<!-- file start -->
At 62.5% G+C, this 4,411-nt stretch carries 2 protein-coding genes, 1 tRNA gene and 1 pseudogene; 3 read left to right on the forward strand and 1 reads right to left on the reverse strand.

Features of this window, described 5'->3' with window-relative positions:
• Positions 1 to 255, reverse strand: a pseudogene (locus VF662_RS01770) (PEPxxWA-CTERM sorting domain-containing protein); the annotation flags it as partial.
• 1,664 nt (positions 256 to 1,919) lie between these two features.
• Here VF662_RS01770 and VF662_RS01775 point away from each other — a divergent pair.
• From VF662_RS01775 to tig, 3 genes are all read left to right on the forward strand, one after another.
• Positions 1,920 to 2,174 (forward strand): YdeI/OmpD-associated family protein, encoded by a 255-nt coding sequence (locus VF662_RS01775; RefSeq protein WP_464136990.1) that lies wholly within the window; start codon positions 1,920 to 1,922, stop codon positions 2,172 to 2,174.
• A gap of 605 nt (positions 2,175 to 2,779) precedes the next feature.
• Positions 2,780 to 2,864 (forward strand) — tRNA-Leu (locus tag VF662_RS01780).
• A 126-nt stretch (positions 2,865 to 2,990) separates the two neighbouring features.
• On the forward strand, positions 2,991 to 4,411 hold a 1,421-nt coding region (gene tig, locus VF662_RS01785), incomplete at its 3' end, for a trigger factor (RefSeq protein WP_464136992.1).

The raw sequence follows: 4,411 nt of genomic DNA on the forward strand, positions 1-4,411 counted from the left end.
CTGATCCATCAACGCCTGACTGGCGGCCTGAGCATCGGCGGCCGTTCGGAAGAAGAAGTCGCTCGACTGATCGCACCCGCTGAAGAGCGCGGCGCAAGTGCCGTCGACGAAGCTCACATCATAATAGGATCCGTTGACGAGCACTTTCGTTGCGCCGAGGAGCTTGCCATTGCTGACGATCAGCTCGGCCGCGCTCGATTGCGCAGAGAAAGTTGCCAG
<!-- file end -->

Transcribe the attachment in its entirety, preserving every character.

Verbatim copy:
At 62.5% G+C, this 4,411-nt stretch carries 2 protein-coding genes, 1 tRNA gene and 1 pseudogene; 3 read left to right on the forward strand and 1 reads right to left on the reverse strand.

Features of this window, described 5'->3' with window-relative positions:
• Positions 1 to 255, reverse strand: a pseudogene (locus VF662_RS01770) (PEPxxWA-CTERM sorting domain-containing protein); the annotation flags it as partial.
• 1,664 nt (positions 256 to 1,919) lie between these two features.
• Here VF662_RS01770 and VF662_RS01775 point away from each other — a divergent pair.
• From VF662_RS01775 to tig, 3 genes are all read left to right on the forward strand, one after another.
• Positions 1,920 to 2,174 (forward strand): YdeI/OmpD-associated family protein, encoded by a 255-nt coding sequence (locus VF662_RS01775; RefSeq protein WP_464136990.1) that lies wholly within the window; start codon positions 1,920 to 1,922, stop codon positions 2,172 to 2,174.
• A gap of 605 nt (positions 2,175 to 2,779) precedes the next feature.
• Positions 2,780 to 2,864 (forward strand) — tRNA-Leu (locus tag VF662_RS01780).
• A 126-nt stretch (positions 2,865 to 2,990) separates the two neighbouring features.
• On the forward strand, positions 2,991 to 4,411 hold a 1,421-nt coding region (gene tig, locus VF662_RS01785), incomplete at its 3' end, for a trigger factor (RefSeq protein WP_464136992.1).

The raw sequence follows: 4,411 nt of genomic DNA on the forward strand, positions 1-4,411 counted from the left end.
CTGATCCATCAACGCCTGACTGGCGGCCTGAGCATCGGCGGCCGTTCGGAAGAAGAAGTCGCTCGACTGATCGCACCCGCTGAAGAGCGCGGCGCAAGTGCCGTCGACGAAGCTCACATCATAATAGGATCCGTTGACGAGCACTTTCGTTGCGCCGAGGAGCTTGCCATTGCTGACGATCAGCTCGGCCGCGCTCGATTGCGCAGAGAAAGTTGCCAG